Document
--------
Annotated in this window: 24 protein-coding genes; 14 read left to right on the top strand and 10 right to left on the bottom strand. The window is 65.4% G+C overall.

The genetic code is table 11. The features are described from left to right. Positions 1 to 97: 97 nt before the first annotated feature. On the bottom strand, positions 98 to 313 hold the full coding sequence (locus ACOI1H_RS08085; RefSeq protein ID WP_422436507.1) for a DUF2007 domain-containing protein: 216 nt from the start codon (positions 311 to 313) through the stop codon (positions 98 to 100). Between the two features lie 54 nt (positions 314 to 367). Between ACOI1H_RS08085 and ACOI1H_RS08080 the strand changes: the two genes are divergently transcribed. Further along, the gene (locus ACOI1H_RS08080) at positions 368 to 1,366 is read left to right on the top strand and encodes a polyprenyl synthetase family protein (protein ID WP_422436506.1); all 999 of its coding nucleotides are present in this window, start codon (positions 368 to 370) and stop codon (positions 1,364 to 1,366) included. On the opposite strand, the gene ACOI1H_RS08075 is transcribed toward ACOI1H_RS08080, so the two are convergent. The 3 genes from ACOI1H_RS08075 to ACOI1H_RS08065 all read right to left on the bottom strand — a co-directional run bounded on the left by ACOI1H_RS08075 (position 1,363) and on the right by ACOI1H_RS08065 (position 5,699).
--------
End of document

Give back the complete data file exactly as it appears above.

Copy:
Annotated in this window: 24 protein-coding genes; 14 read left to right on the top strand and 10 right to left on the bottom strand. The window is 65.4% G+C overall.

The genetic code is table 11. The features are described from left to right. Positions 1 to 97: 97 nt before the first annotated feature. On the bottom strand, positions 98 to 313 hold the full coding sequence (locus ACOI1H_RS08085; RefSeq protein ID WP_422436507.1) for a DUF2007 domain-containing protein: 216 nt from the start codon (positions 311 to 313) through the stop codon (positions 98 to 100). Between the two features lie 54 nt (positions 314 to 367). Between ACOI1H_RS08085 and ACOI1H_RS08080 the strand changes: the two genes are divergently transcribed. Further along, the gene (locus ACOI1H_RS08080) at positions 368 to 1,366 is read left to right on the top strand and encodes a polyprenyl synthetase family protein (protein ID WP_422436506.1); all 999 of its coding nucleotides are present in this window, start codon (positions 368 to 370) and stop codon (positions 1,364 to 1,366) included. On the opposite strand, the gene ACOI1H_RS08075 is transcribed toward ACOI1H_RS08080, so the two are convergent. The 3 genes from ACOI1H_RS08075 to ACOI1H_RS08065 all read right to left on the bottom strand — a co-directional run bounded on the left by ACOI1H_RS08075 (position 1,363) and on the right by ACOI1H_RS08065 (position 5,699).